Perhaps not always true.  I've had vigorous 3787 Quad fermentations where D-180 added to the boil was found on the bottom of the fermenter.  Unsure as to the why...

Offline hopfenundmalz

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Re: Orval Brewing
« Reply #9 on: May 02, 2016, 12:41:50 AM »
The yeast will find their food. Then they eat it!

Perhaps not always true.  I've had vigorous 3787 Quad fermentations where D-180 added to the boil was found on the bottom of the fermenter.  Unsure as to the why...
That is a head scratcher.
Jeff Rankert
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Offline HoosierBrew

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Re: Orval Brewing
« Reply #10 on: May 02, 2016, 12:46:52 AM »
The yeast will find their food. Then they eat it!

Perhaps not always true.  I've had vigorous 3787 Quad fermentations where D-180 added to the boil was found on the bottom of the fermenter.  Unsure as to the why...
That is a head scratcher.



Never known that stuff not to dissovle in the boil, though.
Jon H.

Offline Joe Sr.

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Re: Orval Brewing
« Reply #11 on: May 02, 2016, 01:00:22 AM »
The yeast will find their food. Then they eat it!

Perhaps not always true.  I've had vigorous 3787 Quad fermentations where D-180 added to the boil was found on the bottom of the fermenter.  Unsure as to the why...

How could you tell it was D-180 that was left?  If you added it to the boil, it should have dissolved and been evenly distributed such that it wouldn't settle out.
It's all in the reflexes. - Jack Burton

trentm

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Re: Orval Brewing
« Reply #12 on: May 02, 2016, 01:04:35 AM »
How could you tell it was D-180 that was left?  If you added it to the boil, it should have dissolved and been evenly distributed such that it wouldn't settle out.

It was a thick syrup stuck to the glass underneath the yeast cake.  Tasted like D-180 but who knows...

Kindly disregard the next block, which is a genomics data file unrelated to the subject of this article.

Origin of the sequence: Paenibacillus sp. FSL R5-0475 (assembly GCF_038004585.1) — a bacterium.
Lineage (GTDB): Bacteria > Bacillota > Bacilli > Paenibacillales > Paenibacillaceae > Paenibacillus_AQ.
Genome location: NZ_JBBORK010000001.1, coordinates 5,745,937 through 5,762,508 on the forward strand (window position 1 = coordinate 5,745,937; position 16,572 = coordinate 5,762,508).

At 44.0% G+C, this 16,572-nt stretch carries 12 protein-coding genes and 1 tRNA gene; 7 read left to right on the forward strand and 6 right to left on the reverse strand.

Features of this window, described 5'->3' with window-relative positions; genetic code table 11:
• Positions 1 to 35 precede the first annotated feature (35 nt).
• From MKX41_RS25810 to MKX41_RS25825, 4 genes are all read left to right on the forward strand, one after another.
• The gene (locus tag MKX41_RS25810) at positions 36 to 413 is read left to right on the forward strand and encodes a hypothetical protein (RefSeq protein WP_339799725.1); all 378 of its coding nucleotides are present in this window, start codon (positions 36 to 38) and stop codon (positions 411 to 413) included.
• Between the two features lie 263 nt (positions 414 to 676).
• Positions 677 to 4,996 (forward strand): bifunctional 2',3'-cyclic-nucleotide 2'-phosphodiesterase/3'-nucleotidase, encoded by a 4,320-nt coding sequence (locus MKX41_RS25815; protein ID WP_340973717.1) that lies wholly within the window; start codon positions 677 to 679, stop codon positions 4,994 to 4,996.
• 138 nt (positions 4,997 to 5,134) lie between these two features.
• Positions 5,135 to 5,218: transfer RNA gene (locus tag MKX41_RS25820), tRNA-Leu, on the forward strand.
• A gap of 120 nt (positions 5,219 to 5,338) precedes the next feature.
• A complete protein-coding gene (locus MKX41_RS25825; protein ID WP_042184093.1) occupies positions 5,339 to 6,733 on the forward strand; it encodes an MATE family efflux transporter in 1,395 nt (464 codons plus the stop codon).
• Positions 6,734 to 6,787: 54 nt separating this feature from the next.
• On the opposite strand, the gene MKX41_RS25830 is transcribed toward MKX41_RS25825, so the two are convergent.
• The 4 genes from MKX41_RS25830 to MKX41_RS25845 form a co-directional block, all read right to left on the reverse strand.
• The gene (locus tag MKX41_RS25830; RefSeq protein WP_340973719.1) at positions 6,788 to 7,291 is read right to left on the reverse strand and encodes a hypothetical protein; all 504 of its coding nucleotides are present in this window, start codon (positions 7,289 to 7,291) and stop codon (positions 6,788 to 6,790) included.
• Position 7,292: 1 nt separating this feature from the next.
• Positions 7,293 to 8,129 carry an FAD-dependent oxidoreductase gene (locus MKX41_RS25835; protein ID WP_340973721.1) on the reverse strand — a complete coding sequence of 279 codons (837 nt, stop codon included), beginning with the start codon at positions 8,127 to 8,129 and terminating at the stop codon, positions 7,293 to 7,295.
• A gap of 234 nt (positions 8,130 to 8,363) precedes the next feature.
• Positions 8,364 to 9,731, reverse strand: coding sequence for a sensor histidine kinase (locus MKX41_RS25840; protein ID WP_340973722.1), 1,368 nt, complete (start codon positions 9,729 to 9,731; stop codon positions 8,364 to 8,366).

Offline Joe Sr.

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Re: Orval Brewing
« Reply #13 on: May 02, 2016, 02:43:44 PM »
Weird.  I've never seen that.  Over the years, I've used just about every sort of syrupy liquid in brewing possible and they've all dissolved and fermented.  Candi-syrup, LME, honey, molasses, etc.
It's all in the reflexes. - Jack Burton

Offline skyler

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Re: Orval Brewing
« Reply #14 on: May 06, 2016, 05:23:06 PM »
I have poured various syrups into actively fermenting wort (usually as krausen starts to slow) and have never had an infection from it (and several of these beers have been long-aged bottles). I believe it is a good way to keep the yeast happy and maximize dryness and yeast health for very high gravity beers - the yeast goes through its growth phase in healthy wort and then eats the simple sugars later, as it is still active, but most of the maltose has been consumed. That said, when I am brewing 12 gallons of tripel, I usually toss the syrup into the boil ~10 min before flameout.

For me, adding syrup into the primary allows me to split a 12 gal batch nicely - half can be a lower-gravity American, British, or German style, and half can be a higher-gravity Belgian ale. Splitting a ~1.048 Kölsch and giving the other half a pound or two of D2 and WY3787 can lead to a more diverse kegerator. If I noticed infection coming from the syrup, I probably wouldn't do it again (or I would boil the syrup with an equal amount of water before adding it), but it has been a nice option for me so far.